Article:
Bidding wars are emotionally tough as someone always loses out. Give your best and final offer so you have no regrets if you don’t get the home. Contact me if you want to work with an accredited buyer’s agent to help you navigate the challenges of buying a home. www.DonnaForest.com; Donna@DonnaForest.com; 603-526-4116
It is spring in the Granite State and the housing market is in full bloom. While we are still experiencing low inventory, buyers are out buying and multiple offers are not uncommon. Like last year, the lack of homes to sell is impacting prices. Statewide in the 1st quarter, the median sales price grew from $260,000 in 2018 to $280,000 in 2019, up 7.7%. The average days on market was 80 days. Sales statewide are down by 2.8%; again due to low inventory.
In the combined towns of Newbury, New London, and Sunapee, 1st quarter sales are about the same. 26 homes sold in 2019; 25 sold in 2018. The average days on market dropped to 145 days vs. 201 days in 2018. The median sales price was $350,250 in 2019 compared to $392,000 in 2018. The higher median sales price in 2018 can be attributed to having 3 sales over $1 million close in the 1st quarter vs. the highest sales price this year was $750,000.
The good news for home buyers is no further rate hikes are expected and the 30 yr. fixed rate mortgage is under 4.5%. Additionally it is still a tight job market which is pushing up income. Bottom line, it’s still a good time to be a buyer or seller so contact me to get your jump on the spring market! 603-526-4116, www.DonnaForest.com, firstname.lastname@example.org
Figures are based on information from the Northern New England Real Estate Network, Inc. for the period 1/1/18 – 3/31/18 and 1/1/19 – 3/31/19.
If you are considering the purchase of a specific house, it’s best to review the seller’s property disclosure before making an offer. While some disclosures may not be a wealth of information, usually disclosures provide pertinent facts that could impact what you are willing to spend on buying a home. For example, if the water heater is 18 years old, you need to be aware that it will need to be replaced in the near future. Looking at the age of the systems and the roof will help determine if you will be facing costly replacements sooner rather than later. Check when the septic tank was last pumped. If it hasn’t been pumped within the last 3-5 years, it could be a red flag. Is the property located in a flood zone? Flood insurance will be an additional expense to factor in your payments. Reading carefully through the disclosure could provide valuable insight into future costs. Ask questions and get clarification if something doesn’t look quite right. Obviously a home inspection will be the best tool for gauging the condition of a home. However, thoroughly reading the disclosure ahead of time could prevent unwelcome surprises. Contact me to work with a buyer’s agent who will help you make the right buying decisions. 603-526-4116, www.DonnaForest.com, Donna@DonnaForest.com
No one wants their kitchen prep surfaces overtaken by clutter—but no one wants to live without their favorite kitchen appliances, either. Here’s how to have both.
Maximize under-sink storage.
Conquer your under-sink space with an simple, on-a-dime solution. Keep your most frequently used items (dish soap, dishwasher detergent, sponges and scrubbers) on a turntable for quick access.
Streamline the coffee station.
Make mornings easier with an all-in-one coffee station. Dedicate a pullout drawer next to your coffeemaker to holding filters, coffee beans and travel mugs, so brewing a fresh pot is a one-step task.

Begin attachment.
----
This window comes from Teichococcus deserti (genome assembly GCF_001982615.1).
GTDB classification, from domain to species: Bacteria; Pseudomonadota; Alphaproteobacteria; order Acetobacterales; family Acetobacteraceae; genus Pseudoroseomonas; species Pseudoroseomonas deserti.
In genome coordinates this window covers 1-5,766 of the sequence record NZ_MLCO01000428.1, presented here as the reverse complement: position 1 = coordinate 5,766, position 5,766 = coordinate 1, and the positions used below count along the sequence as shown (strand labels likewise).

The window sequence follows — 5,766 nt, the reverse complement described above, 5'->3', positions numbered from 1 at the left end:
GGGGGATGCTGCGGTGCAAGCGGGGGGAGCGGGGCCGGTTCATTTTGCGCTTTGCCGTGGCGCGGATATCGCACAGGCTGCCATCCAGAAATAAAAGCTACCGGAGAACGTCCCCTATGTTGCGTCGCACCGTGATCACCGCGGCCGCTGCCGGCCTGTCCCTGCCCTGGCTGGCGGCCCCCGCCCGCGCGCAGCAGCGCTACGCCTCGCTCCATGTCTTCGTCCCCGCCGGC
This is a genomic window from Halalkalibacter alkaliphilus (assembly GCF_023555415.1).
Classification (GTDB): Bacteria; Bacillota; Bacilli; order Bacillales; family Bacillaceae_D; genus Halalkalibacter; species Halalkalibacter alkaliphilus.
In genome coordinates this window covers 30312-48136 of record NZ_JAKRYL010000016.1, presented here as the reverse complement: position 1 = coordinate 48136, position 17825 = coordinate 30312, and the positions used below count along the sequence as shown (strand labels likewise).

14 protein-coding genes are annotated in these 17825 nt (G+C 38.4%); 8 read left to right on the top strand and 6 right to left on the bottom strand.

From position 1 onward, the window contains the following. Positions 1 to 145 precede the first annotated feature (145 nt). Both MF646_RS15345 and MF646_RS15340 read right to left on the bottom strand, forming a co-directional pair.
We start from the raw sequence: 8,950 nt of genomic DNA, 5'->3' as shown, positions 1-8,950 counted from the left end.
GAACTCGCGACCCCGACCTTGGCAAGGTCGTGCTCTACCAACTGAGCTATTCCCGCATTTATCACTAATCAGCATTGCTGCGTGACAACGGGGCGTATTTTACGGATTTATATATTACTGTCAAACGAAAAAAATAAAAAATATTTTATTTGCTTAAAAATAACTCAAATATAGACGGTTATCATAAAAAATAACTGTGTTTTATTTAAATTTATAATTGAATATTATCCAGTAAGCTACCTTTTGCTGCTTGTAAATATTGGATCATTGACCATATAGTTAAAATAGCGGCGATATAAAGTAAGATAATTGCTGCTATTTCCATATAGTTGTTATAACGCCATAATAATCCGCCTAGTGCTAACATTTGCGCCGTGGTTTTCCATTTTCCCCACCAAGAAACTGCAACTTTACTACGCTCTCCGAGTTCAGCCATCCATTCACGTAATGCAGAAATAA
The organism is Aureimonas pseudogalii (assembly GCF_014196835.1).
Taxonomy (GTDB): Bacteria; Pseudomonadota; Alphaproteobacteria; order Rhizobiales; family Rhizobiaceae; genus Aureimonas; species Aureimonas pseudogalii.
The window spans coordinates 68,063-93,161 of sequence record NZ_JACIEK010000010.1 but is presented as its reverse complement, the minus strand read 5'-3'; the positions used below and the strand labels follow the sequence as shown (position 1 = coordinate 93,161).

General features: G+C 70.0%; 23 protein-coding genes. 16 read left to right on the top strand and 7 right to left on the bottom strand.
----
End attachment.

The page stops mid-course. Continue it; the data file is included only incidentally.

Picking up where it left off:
Have freezer smarts.
Stock your freezer with storage-smart ideas to make use of every inch of shelf space. Use plastic baskets (an affordable organization tool) to store foods by type, and put a labeled tag on each. Keep small adhesive labels and a permanent marker on hand to label individual containers.
Add a command center.
Built-in bins, a bulletin board and a clock turn one side of a fridge cabinet into a household command center. This simple DIY project creates instant organization and utilizes small spaces that are otherwise wasted.
Store stuff on the doors.
Attach racks to the inside of cabinet doors to boost storage options. Be sure to allow enough clearance within your cabinets to allow the door to close completely. A narrow rack is ideal for keeping small jars in order.
Fake a pantry.
Using substantial-size drawers is a smart alternative to a full-size pantry when kitchen space is limited. These drawers keep boxes and bags upright, organized and accessible.
Keep towels close.
Keep dish towels in a cabinet close to the cleanup zone. Use a pullout towel rack with more than one bar to air-dry and store towels.
Add open shelves.
Add open shelving for cookbooks, displays of attractive serving bowls and dishes, stemware, vases or baskets. Here, grouping and stacking pieces on the open shelves keeps items neat and easy to find.
Put walls to work.
Install a wire wall grid to keep kitchen tools handy. Turn a bare section of wall into a hook-and-hang center. For more storage, add accessories such as spice racks and cookbook holders.
Properly store spices.
Store spice bottles on their sides with labels visible; lay them in shallow drawers instead of stacking them. The best location for spice storage is below a cooktop or to the side of a range. The flavor of spices stored above a cooking surface might be adversely affected by the heat.
Neatly stow linens.
Run out of drawer space for towels and cloth napkins? Reach for a basket to neatly stack linens, and tuck the basket onto a shelf or inside a cabinet. A basket will help keep linen sets together and make them easy to find when you want to use them.
Divide your drawer space.
Adjustable inserts help organize flatware and other items inside your drawers. When designing custom drawer space, specify shallow drawers to store utensils one deep for easy viewing.
Try upright storage.
Store shallow items, such as cutting boards and platters, upright. Even narrow spaces next to your range or your sink can be used in this manner. Use dividers to separate items for easier retrieval.